So...I got trolled. And I didn't realise for a whole month, lol.
Well, all I can say is...thanks for ruining it for me. I really hoped that the first comment I received would be somewhat positive, but I guess this is the internet after all, and as long as one can hide themselves in the crowd they'll say whatever they like.
But that's not really so bad. What really gets me is that people are actually like this. They think this is the internet so it doesn't matter, that that person is not real, so they say whatever they like.
And without intending, they reveal their true selves.
In a moral vacuum, what you do is entirely up to you. The anonymous internet is that moral vacuum. There are very few laws and regulations that effectively extend here. There are no pressures on an anonymous user, and little way to track them. No one will know.
And increasingly what I see is that no one out there is decent. At all. The fact that most people would reach out and harm someone else without a care in the world is proof of that. And I'm not even talking about those that encourage people to kill themselves, but the little things like accusations and disparaging comments.
You ever read the comment section for a product online and see a bunch of positive reviews and a couple of negative ones? What makes the most impression? How many positive reviews outweigh those negative concerns? 5x? 10x? 50? How much difference is there between that kind of place and this? A private blog with someone accused of this or that. Of course an author will defend themself, but you wouldn't trust them to be unbiased, would you?
No, you'd trust a third party.
On a blog with a single comment, the seed is planted. This person is untrustworthy, someone you shouldn't affiliate with, someone who holds unsavoury views. None of which is true, I should clarify. Whether you like me or not (and there's much not to like), I carry no beef against anyone, regardless of colour, religion or sexuality. Yes, I'm still human and not a robot, but I tend to draw my lines on a case-by-case basis.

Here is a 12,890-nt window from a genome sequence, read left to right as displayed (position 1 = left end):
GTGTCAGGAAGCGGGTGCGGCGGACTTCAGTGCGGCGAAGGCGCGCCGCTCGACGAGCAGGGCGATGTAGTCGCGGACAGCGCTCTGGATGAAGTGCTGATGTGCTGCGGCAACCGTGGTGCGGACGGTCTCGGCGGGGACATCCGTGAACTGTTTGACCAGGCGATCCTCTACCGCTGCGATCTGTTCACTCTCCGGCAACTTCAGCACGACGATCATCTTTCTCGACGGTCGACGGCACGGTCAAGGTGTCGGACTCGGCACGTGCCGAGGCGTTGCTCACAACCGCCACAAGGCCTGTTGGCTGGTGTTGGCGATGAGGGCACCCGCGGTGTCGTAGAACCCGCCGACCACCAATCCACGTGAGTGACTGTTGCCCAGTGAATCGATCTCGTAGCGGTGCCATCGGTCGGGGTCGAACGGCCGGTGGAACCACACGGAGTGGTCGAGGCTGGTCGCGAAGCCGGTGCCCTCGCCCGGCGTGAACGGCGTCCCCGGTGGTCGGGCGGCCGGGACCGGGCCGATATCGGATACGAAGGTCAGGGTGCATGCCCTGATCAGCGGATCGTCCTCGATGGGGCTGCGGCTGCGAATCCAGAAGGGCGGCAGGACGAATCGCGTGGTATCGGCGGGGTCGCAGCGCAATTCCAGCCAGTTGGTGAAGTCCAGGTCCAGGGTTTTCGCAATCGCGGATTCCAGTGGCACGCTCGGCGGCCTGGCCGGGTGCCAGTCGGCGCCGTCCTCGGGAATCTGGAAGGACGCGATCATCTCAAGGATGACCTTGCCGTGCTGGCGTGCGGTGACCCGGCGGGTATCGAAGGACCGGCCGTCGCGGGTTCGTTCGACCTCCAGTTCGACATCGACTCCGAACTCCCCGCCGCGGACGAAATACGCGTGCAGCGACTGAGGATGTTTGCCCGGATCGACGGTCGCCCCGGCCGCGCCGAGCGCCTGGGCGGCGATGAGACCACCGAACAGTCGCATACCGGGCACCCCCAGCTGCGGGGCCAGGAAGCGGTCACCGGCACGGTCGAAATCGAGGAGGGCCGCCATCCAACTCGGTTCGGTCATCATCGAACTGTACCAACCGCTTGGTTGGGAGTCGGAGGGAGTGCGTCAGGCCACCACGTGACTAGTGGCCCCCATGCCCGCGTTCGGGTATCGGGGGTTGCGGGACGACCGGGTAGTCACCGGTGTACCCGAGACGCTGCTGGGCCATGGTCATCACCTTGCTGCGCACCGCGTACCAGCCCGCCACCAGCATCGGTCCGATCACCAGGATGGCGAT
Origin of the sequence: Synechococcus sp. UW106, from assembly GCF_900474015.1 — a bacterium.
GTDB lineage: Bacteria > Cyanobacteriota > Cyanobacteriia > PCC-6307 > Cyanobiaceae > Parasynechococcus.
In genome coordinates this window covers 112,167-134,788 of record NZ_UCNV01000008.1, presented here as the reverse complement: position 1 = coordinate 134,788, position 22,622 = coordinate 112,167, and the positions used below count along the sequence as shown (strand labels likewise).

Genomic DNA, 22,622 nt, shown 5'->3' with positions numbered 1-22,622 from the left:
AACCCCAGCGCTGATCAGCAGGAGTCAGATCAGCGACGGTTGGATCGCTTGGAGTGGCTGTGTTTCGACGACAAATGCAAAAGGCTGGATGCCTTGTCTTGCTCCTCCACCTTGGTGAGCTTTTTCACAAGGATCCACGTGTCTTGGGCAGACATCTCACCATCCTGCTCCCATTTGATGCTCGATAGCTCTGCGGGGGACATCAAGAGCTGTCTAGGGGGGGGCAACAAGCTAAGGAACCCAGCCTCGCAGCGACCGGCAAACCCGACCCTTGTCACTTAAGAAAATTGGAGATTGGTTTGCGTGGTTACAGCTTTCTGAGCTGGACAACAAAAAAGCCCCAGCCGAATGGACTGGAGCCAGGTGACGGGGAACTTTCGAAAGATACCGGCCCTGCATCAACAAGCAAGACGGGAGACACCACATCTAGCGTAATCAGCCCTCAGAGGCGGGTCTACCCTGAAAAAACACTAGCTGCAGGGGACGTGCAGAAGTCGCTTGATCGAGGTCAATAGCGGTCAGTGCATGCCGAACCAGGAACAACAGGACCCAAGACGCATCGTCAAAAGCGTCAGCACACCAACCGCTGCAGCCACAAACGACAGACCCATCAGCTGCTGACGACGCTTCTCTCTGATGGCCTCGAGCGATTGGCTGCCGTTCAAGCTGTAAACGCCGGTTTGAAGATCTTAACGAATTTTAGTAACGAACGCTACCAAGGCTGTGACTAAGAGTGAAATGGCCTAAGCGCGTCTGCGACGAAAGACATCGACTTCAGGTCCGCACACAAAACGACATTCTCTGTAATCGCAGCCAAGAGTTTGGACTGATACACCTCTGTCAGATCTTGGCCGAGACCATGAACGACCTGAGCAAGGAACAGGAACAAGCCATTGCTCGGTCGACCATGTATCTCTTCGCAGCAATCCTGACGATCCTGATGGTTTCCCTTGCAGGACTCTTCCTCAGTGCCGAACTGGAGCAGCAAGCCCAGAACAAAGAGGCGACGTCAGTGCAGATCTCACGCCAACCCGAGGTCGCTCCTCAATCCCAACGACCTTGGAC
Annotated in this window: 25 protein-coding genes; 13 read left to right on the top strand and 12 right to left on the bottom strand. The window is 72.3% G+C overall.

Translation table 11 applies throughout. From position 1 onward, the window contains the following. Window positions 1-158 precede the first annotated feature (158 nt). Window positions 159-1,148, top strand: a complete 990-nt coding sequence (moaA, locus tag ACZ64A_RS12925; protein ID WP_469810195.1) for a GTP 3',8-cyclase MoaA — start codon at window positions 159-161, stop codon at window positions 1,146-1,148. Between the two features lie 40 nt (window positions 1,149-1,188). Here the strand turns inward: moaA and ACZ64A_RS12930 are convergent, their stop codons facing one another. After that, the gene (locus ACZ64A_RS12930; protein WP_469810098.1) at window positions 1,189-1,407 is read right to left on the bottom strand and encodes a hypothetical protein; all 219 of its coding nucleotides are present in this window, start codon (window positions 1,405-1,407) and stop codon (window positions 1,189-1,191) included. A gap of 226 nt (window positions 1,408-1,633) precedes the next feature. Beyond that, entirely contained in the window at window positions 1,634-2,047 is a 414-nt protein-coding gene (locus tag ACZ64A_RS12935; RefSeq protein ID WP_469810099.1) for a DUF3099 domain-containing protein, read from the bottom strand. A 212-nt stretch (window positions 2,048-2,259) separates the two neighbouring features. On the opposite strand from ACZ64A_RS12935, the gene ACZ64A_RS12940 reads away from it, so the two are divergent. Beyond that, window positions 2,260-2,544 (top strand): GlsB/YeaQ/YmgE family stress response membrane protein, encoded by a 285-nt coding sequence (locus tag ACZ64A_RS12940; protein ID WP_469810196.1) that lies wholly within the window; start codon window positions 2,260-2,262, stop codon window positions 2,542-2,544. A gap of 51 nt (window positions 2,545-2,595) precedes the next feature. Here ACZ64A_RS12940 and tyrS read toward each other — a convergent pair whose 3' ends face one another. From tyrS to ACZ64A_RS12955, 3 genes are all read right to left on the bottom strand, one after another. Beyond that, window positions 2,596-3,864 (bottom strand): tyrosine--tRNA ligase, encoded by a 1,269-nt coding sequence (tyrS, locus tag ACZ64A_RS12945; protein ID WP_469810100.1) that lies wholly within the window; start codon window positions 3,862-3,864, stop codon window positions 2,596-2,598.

Do I make generalisations sometimes? Sure. Do I demean other people based on their race, belief, or sexuality? No. Unless they're crazy and believe I should be killed because I'm not some favourable archetype. Or believe I should be shut down and kept underfoot based on any of those three things.
My friend just read me another blog on how people have changed. Instead of protesting and picking fights for matters of life and death, now people want to take offence at any slight perceived insult and package it as a cause, because they have none.
And that's just sad. There are enough real problems in the world that we don't have to go out of our way to manufacture more. Want to really feel like you're a righteous person? Go feed a starving child, help set up a shelter, tend someone's wounds, march for someone's rights. Heck, do anything that requires you not to just sit at your desk and rub salt into people's wounds. But no, it's too difficult to actually make a difference. That would require actually giving up comfort, and what is a human life compared to that comfort?
It's different for me. I look in the mirror and know I'm not a good person. I know that to live my life I'm ignoring the thousands of people dying that second. The hundreds of thousands of people dying that day. I know I place my life above theirs, every single day of comfort. And that's why I live my life as a balance. If I'm going to have a net effect on this world it had better be positive.
But there's a dearth of people who've ever spared those souls a thought, and I guess that's why the world is going to hell in a handbasket. Why it's so easy for people to tell people to die, or accuse them of whatever they want whenever they want. If you have no idea of the weight of your life, of the life-saving choices you choose to forego every day, it must be pretty easy to assume no one else does. That every one else is just as self-serving and hateful as the next, and the smile they wear is just to hide the dagger behind their back.
But hey, the next time you see me talking to a dude in a skirt, ask yourself why I would be talking to that interesting person if I hated them. And then maybe, just maybe, think about revising that opinion.